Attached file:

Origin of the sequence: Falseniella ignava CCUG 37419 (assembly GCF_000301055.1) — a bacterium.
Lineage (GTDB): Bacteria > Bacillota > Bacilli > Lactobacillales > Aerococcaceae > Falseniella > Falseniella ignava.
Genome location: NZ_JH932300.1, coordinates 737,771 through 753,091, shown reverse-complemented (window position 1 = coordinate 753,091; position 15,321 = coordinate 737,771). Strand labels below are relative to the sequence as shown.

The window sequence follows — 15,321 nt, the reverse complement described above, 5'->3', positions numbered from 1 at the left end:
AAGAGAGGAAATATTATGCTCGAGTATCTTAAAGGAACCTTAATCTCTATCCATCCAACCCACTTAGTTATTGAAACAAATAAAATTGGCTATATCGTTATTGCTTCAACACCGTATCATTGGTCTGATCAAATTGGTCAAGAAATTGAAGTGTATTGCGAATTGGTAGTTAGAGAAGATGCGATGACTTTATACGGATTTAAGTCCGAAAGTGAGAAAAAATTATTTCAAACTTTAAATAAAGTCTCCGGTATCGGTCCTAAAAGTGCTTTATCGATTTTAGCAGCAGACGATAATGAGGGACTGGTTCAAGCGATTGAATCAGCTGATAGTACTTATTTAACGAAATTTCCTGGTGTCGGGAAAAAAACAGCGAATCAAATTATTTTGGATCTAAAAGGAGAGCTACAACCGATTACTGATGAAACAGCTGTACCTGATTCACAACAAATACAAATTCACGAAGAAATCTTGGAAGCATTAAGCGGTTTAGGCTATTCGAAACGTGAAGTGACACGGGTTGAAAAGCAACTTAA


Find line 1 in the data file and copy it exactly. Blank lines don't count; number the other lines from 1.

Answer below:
Origin of the sequence: Falseniella ignava CCUG 37419 (assembly GCF_000301055.1) — a bacterium.